Children’s story time came to life during church the last weekend of July, launching the beginning of Pastor Jacob’s innovative youth series. I sat on the front pew as Gavin morphed Frank Hernandez and Sherry Saunders’ song, “Patience,” into an elaborate piece of drama. Exaggerating movements to match the words, Gavin stumbled all over the stage, bumping into the podium and pretending to trip over a little boy in front of him. The children roared with laughter. “There was a snail called Herbert who was so very S-L-O-W…. He caused a lot of traffic jams wherever he would go.” By the time Gavin got to the chorus the second time around, approximately two dozen kids chimed in at the top of their lungs. “Have patience, have patience, don’t be in such a hurry. When you get impatient, you only start to worry.” Mesmerized by his charm, I tuned back in as Gavin concluded. “Now kids—and parents in the audience, too—don’t ever forget, be patient with each other, because God is patient with you!”
Good thing, I smiled, because working with you has been a true test of my patience! I shook my head. Gavin was supposed to be taking classes out of state all summer, I poked at God. Now you have us working side by side. How did that come about?
Four weeks of youth-geared programming unfolded at a steady pace the following month: drama rehearsals, music practices, visiting local teen attendees at their homes. Gavin’s boldness and zest for life challenged me to up my game, and we quickly became a power team. Gavin would brainstorm compelling sermon titles, sharing grandiose ideas of how he wanted to see them come to life during the meetings, and I would blend music selections with the main topic, incorporating special drama segments to enhance the focus of each night. Our team prayed over every participant and possible attendee, then watched as God blessed our heart-felt attempts at ministering to our community. The summer became one to remember.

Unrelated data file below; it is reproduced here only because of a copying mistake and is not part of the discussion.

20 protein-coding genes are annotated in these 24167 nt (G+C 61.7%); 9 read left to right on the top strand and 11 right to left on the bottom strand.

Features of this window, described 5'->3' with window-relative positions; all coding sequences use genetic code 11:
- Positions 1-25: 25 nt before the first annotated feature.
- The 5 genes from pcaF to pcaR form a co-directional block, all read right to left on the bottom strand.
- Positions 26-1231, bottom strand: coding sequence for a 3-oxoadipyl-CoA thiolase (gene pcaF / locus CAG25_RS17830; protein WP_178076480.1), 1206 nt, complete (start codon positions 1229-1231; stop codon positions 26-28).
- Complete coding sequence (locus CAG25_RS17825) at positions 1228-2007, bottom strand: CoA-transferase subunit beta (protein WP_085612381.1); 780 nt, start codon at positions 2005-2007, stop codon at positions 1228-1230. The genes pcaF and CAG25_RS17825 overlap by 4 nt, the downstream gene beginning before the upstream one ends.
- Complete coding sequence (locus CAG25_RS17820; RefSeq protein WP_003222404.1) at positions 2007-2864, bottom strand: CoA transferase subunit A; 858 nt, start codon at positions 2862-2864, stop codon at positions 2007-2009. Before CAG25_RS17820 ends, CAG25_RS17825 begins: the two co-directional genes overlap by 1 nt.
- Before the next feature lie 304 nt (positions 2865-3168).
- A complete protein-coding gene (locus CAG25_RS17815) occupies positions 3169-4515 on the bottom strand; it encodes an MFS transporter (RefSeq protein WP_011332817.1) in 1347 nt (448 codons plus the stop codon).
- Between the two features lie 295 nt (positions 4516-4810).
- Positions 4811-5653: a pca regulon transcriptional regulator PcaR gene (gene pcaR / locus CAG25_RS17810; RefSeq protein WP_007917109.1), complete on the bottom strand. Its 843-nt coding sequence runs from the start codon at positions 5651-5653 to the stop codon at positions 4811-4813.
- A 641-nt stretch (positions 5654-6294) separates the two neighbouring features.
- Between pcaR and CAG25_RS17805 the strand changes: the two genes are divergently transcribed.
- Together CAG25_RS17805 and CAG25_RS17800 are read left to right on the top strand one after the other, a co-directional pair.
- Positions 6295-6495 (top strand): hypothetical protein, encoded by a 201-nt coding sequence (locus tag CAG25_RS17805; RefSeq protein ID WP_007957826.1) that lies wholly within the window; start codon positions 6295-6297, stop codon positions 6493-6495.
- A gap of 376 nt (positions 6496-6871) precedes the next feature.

* * * * * * * * * * * * *
A beautiful orange sunset tucked itself beyond the horizon as I observed the pastured landscape roll by outside my window. Gavin drove in silence, seemingly lost in his own thoughts. “Can you believe it’s over already? What a blessing to have worked with all those kids!” I reminisced, breaking the quietness inside the car.
Gavin’s eyes remained on the road, his hands poised at ten and two while a soft smile defined his profile. “Three baptisms is a great outcome for the small group we had,” he agreed. “Sorry if I wasn’t always the easiest to work with. I know I had a lot of big ideas, and I didn’t always give you the proper amount of time to throw them all together, but you pulled them off.” He shot me a side-glance, smirking as I raised my eyebrows at him.
“You think you were difficult, huh?” I flaunted a cocky grin. “I’ve been putting up with you for a long time, Mister. This summer wasn’t anything new—you or your big ideas.”
Gavin chuckled, shrugging slightly. “Maybe so, but thanks for putting up with me anyway. I’m not sure how you do it, but you always have a way of taking my visions and turning them into reality.” He fiddled with the air conditioning on the dash, turning the temperature down a notch.
“We make a good team,” I admitted. “Lots of fun memories, that’s for sure.”
Gravel crunched beneath our slow-rolling tires as Gavin brought the car to a stop in the middle of his parents’ driveway. The sky had darkened and the moon shone bright. “We’re back!” he declared, cutting the engine. “I’ve officially delivered you to your destination in one piece.” He nodded to my car sitting on the other side of the driveway, releasing his keys from the ignition.
I chuckled. “That you have. Thank you for the ride. It was nice not having to drive today.”
Killing the headlights, Gavin reached across the console and placed his hand on mine. He then gently squeezed my fingers. “Hope, thanks for having my back this summer. The meetings flowed smoothly with your organizational skills keeping us on task. You have a real gift. I don’t know what I would’ve done without you.” Moonlight etched his masculine silhouette, a faint whiff of cologne tantalizing my senses.